Food for your mind

At times when we feel anxious, stressed or a bit low and tired, we tend to eat food high in fats, sugars and calories. We are likely to do this to stock up on fast acting energy which our body feels it needs. This usually helps for a short length of time before our body asks for more energy to help us feel better. Breaking this cycle isn’t always easy as fast foods, sweets and savoury snacks are readily available pretty much everywhere. Food can, however, help us feel better in the long term if we know which foods can help our body as well as our mind.



Wholegrains can help you stay focused and concentrate on tasks. Contrary to foods high in sugar, fats and calories which offer a short term boost to your body, wholegrains release energy slower and more balanced. Because of this, your body and mind will be able to use this energy for longer, keeping your mind alert throughout the day.



Blueberries are said to decrease the risk of cardiovascular diseases and short term memory loss. You can read more about the health benefits here.


Oily fish

Fatty oils such as omega-3 fats are essential for healthy brain functioning, joints, the heart and our general wellbeing. It is believed that omega-3 fats can help us de-stress and to produce the natural “feel-good” hormone, serotonin. These fats can be found in oily fish such as salmon, mackerel, sardines, herring and trout. Plant based sources include walnuts, soya beans, chia seeds, linseed and pumpkin seeds.



Nuts are a great source of Vitamin E which is said to prevent cognitive decline and decrease chances of dementia and Alzheimer’s. Other foods high in Vitamin E are leafy green vegetables, olives, asparagus, seeds, wholegrains and eggs.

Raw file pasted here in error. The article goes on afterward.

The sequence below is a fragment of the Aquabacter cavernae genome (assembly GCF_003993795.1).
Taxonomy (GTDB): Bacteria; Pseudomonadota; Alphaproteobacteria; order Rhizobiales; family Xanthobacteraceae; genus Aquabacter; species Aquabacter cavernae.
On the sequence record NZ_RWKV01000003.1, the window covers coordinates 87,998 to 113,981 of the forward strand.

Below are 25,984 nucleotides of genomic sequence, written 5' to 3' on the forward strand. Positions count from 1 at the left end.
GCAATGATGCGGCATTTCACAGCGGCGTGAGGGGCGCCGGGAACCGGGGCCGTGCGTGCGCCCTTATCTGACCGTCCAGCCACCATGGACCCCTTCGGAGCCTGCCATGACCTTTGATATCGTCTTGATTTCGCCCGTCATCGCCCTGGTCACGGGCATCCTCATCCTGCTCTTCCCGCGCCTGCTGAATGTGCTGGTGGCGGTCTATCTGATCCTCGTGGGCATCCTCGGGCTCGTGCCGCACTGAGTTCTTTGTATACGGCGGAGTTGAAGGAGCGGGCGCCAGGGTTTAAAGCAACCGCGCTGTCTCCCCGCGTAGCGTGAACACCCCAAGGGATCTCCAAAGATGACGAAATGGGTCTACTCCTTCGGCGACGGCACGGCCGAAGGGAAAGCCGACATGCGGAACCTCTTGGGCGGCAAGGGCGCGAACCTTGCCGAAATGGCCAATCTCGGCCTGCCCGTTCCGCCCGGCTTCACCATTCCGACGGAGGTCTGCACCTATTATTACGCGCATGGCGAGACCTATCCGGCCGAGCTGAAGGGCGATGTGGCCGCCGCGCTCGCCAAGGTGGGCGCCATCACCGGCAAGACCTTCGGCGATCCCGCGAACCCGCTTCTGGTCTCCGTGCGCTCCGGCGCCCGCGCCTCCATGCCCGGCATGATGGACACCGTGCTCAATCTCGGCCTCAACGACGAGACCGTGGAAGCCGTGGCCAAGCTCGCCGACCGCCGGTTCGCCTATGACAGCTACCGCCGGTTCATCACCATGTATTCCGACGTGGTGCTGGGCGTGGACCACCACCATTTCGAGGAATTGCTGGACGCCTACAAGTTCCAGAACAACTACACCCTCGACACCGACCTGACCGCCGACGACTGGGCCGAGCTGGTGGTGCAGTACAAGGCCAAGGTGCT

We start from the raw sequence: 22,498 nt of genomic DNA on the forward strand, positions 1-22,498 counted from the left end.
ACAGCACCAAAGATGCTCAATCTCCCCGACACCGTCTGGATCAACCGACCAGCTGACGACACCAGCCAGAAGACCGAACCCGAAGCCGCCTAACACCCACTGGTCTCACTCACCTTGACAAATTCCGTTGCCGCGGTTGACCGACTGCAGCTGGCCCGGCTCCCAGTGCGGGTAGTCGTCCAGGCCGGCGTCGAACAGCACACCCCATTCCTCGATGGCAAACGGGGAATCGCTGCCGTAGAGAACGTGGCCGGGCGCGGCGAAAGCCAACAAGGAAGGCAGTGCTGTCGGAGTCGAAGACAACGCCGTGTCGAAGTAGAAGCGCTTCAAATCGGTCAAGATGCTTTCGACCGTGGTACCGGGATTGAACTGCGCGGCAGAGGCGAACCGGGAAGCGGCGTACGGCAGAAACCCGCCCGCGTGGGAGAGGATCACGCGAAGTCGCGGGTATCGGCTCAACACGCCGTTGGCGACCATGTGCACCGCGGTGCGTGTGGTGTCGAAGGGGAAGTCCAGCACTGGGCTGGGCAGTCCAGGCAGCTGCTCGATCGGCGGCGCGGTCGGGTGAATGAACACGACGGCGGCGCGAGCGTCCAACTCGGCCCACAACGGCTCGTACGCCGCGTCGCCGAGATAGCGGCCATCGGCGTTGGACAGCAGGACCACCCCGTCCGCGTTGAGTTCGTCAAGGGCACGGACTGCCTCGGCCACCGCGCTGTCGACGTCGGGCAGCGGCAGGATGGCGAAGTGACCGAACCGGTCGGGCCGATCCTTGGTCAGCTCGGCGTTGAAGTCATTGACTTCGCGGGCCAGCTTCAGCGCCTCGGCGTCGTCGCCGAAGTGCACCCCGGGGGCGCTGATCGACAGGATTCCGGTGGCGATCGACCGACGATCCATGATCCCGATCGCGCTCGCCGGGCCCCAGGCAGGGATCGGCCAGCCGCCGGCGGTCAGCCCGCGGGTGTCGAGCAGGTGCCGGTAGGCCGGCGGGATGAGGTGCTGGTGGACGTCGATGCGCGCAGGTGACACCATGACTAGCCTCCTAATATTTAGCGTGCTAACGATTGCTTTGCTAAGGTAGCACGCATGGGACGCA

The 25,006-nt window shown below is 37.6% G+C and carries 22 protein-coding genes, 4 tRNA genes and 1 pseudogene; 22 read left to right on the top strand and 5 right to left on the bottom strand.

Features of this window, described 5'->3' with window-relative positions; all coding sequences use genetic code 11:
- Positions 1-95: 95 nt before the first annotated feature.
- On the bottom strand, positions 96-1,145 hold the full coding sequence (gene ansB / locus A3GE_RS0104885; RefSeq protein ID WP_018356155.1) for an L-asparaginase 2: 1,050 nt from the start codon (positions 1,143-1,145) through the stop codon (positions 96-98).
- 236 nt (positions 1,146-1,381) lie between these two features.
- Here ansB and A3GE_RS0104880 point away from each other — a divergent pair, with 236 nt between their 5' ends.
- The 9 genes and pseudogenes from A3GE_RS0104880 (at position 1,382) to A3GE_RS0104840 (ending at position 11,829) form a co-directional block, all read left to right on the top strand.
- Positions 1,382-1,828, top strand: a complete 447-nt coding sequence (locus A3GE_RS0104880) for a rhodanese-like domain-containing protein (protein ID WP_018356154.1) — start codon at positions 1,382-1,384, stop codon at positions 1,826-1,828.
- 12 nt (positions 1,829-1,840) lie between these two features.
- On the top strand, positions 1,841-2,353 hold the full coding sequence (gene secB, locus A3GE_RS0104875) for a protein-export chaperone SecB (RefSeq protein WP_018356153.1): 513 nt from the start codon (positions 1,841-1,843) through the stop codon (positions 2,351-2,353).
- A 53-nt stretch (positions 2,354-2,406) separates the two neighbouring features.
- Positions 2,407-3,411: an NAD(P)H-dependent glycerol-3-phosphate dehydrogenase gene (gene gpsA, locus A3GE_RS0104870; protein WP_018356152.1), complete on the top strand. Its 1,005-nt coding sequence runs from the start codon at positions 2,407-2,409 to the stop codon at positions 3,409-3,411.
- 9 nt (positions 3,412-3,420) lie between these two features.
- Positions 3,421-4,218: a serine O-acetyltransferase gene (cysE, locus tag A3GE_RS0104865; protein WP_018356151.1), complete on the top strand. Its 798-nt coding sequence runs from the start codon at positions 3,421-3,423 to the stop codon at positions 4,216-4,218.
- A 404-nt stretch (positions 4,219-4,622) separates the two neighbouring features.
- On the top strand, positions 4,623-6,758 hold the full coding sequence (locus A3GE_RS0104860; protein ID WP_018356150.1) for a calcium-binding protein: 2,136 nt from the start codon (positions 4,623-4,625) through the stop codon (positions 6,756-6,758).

Eggs are one of the best sources of Vitamin B12. B-Vitamins and folic acid are known to reduce levels of substances in our brains which can lead to stroke and brain disease. Other Vitamin B rich foods include soy products, fish, chicken and dairy.



Blackcurrants are one of the best sources of Vitamin C which has been linked to a variety of health benefits. Vitamin C is said to decrease the likelihood of developing brain diseases such as Alzheimer’s or dementia. Furthermore, Vitamin C has been linked to the management of stress and anxiety. Other good sources of Vitamin C are red peppers, oranges, lemons, broccoli, kiwis and strawberries.


The above list is, of course, only a selection of a few of the food which can help us feed our body and mind. A healthy and balanced diet as well as regular exercise is important to maintain overall wellbeing. What alternatives to foods high in fats, sugar and calories make you feel better when you are feeling a bit stressed, anxious or tired? Feel free to share these with us on Facebook, Twitter and Instagram by using #fit150.